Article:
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2018 | Buch

Cohesion and Fragmentation in Social Movements

How Frames and Identities Shape the Belo Monte Conflict

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Ina Peters analyzes how collective identities and collective action frames have contributed to the persistence and eventual fragmentation of the collective action against the Belo Monte Dam. Reconstructing the rationale of the conflict, Ina Peters addresses theoretical research gaps regarding the dynamics – particularly cohesion and fragmentation – in social movements. The study considers the influence of the regional context and the applicability of Western theories in non-Western case studies. It is based on primary data that was collected through semistructured interviews and analyzed in detail by means of a combined top-down and bottom-up procedure based on the grounded theory methodology.

Inhaltsverzeichnis

Frontmatter
Chapter 1. Introduction
Abstract
In February 2017 – only nine months after Brazil’s then President Dilma Rousseff had inaugurated the infrastructure project – the Belo Monte Hydroelectric Power Plant at the Xingu River was put up for sale. The companies Neoenergia, Cemig, Light, Vale, Sinobras and J. Malucelli as well as the pension funds Petros and Funcef, which held 50.02% of the operating consortium Norte Energia S.A., instructed the investment bank of Bradesco to find potential investors for the still unfinished plant. After excessive cost increases, a series of disruptions, and allegations of involvement in the Lava Jatos corruption scandal, the companies concluded that the project was unprofitable (Portal Brasil 2016; Ordoñez and Fariello 2017; Scaramuzzo and Pereira 2017).
Ina Peters
Chapter 2. Theoretical Framework
Abstract
What motivates people to dedicate time and effort to the collective action against Belo Monte – especially as the context conditions are adverse to the mobilization and maintenance of a social movement and chances for success are slim? What meanings do activists attribute to the conflict over hydropower projects at the Xingu River and to their collective action against them? These are the core questions in the analysis of the social movement against the Belo Monte Dam, and they can best be addressed with two theoretical approaches that focus on the movement participants: the collective identity approach and the framing approach.
Ina Peters
Chapter 3. Method and Procedures
Abstract
This study seeks to explore the collective action against the Belo Monte Dam in order to find out if and how collective identities and collective action frames contributed to the persistence of the collective action and the maintenance of movement cohesion in the social movement. Following a qualitative research design, the objective is to develop empirically grounded concepts that advance existing theories and contribute to evaluating the applicability of social movement theory in non-Western countries.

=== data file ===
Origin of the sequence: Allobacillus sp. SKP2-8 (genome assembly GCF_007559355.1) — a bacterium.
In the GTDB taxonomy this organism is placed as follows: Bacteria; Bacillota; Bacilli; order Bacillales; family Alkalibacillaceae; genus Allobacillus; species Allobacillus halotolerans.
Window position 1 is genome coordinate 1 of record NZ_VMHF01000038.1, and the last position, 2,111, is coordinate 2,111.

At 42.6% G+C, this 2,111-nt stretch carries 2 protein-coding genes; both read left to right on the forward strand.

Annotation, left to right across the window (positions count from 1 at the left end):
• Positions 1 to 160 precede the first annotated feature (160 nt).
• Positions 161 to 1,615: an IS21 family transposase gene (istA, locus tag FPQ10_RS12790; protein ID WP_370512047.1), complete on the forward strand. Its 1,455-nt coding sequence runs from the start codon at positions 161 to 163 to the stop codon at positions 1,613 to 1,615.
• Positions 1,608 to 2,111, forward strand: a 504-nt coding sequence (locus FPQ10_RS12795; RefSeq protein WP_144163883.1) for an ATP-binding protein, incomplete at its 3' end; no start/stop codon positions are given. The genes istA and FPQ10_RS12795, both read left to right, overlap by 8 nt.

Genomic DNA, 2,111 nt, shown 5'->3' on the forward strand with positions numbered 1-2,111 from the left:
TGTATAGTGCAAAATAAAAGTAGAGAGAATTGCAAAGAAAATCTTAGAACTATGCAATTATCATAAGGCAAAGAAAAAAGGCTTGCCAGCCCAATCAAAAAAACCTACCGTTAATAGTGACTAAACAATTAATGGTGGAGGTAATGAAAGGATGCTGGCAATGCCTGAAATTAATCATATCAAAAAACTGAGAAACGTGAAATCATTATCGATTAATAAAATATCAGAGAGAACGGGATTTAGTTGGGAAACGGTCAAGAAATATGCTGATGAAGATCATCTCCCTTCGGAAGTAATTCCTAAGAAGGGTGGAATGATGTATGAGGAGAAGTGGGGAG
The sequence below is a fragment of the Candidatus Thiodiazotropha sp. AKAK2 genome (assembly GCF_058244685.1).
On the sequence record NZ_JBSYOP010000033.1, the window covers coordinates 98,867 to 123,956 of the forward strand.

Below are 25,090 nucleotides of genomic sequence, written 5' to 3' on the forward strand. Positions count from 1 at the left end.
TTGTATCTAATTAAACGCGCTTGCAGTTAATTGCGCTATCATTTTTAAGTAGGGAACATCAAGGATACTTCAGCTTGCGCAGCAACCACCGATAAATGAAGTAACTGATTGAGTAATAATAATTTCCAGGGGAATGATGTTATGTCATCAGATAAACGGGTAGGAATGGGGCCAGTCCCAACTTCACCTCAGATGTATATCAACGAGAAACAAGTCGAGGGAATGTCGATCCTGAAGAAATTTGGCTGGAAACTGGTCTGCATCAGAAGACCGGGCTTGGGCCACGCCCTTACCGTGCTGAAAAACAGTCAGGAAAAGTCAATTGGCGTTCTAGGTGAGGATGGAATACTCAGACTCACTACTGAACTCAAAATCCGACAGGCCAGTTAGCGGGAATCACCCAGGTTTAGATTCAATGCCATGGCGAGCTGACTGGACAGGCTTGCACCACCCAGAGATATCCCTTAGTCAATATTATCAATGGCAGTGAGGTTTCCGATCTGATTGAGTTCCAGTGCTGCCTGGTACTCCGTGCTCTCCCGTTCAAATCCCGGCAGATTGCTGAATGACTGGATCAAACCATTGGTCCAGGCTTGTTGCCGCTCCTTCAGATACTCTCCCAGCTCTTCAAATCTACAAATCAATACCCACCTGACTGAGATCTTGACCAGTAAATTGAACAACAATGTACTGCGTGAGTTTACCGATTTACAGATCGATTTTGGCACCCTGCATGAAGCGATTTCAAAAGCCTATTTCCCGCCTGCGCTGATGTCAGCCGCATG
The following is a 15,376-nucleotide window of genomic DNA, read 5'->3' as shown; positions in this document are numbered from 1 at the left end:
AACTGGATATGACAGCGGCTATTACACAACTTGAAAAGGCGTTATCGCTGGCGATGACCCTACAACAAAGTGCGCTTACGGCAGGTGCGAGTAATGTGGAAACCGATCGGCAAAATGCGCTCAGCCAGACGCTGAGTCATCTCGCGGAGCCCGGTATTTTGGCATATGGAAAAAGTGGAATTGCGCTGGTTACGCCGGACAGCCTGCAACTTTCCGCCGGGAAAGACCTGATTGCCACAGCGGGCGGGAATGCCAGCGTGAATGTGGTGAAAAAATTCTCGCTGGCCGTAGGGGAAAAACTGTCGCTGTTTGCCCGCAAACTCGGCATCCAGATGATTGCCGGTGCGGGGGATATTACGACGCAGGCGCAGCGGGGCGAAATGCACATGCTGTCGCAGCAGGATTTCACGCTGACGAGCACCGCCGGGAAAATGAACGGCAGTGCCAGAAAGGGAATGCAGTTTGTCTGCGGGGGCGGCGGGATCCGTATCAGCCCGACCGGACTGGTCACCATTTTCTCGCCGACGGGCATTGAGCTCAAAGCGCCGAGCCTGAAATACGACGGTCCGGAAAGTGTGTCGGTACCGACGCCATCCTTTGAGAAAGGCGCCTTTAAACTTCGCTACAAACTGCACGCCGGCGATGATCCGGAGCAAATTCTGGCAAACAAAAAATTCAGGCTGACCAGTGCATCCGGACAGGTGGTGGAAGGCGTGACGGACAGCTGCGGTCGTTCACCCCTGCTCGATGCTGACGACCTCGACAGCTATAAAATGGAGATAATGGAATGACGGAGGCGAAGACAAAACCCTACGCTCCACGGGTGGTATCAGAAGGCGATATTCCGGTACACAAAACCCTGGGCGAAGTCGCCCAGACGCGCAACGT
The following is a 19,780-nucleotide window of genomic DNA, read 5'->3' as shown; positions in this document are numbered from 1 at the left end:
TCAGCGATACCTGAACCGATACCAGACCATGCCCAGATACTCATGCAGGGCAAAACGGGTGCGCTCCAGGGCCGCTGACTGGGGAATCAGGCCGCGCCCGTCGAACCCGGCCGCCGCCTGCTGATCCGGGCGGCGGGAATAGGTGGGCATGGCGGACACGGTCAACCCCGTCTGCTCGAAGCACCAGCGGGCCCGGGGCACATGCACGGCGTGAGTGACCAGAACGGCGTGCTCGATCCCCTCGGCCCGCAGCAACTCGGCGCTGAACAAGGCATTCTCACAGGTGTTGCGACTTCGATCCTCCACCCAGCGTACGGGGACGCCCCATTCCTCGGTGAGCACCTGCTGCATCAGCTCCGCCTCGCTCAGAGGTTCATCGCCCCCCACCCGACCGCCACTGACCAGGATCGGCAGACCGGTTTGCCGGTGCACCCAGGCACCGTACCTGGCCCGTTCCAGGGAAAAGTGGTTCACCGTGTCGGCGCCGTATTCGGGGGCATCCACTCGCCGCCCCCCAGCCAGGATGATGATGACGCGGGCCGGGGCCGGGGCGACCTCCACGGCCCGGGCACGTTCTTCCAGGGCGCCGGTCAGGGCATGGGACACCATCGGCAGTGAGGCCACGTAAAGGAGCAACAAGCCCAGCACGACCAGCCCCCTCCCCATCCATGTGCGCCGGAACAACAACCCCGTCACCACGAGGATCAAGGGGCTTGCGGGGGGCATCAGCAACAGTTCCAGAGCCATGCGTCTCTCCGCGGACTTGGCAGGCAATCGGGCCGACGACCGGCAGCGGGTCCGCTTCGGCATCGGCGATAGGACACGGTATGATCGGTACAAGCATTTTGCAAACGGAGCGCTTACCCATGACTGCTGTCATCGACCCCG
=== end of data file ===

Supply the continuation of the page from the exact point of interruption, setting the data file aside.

Ina Peters
Chapter 4. Collective Action in the Amazon State of Pará
Abstract
The warm words of welcome offered by one of my first interviewees gave me an impression of what I had to expect of my field research: a region full of charms and disappointments, and a friendly people willing to share their hopes and concerns. For me as a researcher wanting to uncover the deeper meanings of the Belo Monte conflict it was indispensable to meet my research object and my interviewees with an open mind. Likewise, I consider it indispensable for the reader of this study to familiarize himself/ herself with the context of the case study in order to truly understand the local movement and to appreciate its collective activities.
Ina Peters
Chapter 5. From Cohesion to Fragmentation: The Social Movement against Belo Monte
Abstract
When I visited Altamira and Belém in May 2012, the social movement against Belo Monte stood at a crossroad. The construction of the Belo Monte Dam was starting to take shape, workers were occupying the construction site demanding the improvement of working conditions, and the social movement was facing criminalization and legal charges for alleged instigation of the workforce and interference in the construction. However, the obvious challenges that the social movement was facing at that time turned out to be only the tip of the iceberg.
Ina Peters
Chapter 6. Evaluation, Conclusion and Outlook
Abstract
The objective of this study was to analyze how collective identities and collective action frames have contributed to the persistence of the collective action and the maintenance of movement cohesion in the social movement against the Belo Monte Dam. To that end, the study was embedded in social movement research and adopted the collective identity approach and the framing approach as its theoretical perspectives. The empirical question required a research design that sought to uncover the deeper meanings that activists attribute to the conflict over Belo Monte and to their collective action.
Ina Peters
Backmatter
Metadaten
Titel
Cohesion and Fragmentation in Social Movements
verfasst von
Ina Peters
Copyright-Jahr
2018
Electronic ISBN
978-3-658-19326-3
Print ISBN
978-3-658-19325-6
DOI
https://doi.org/10.1007/978-3-658-19326-3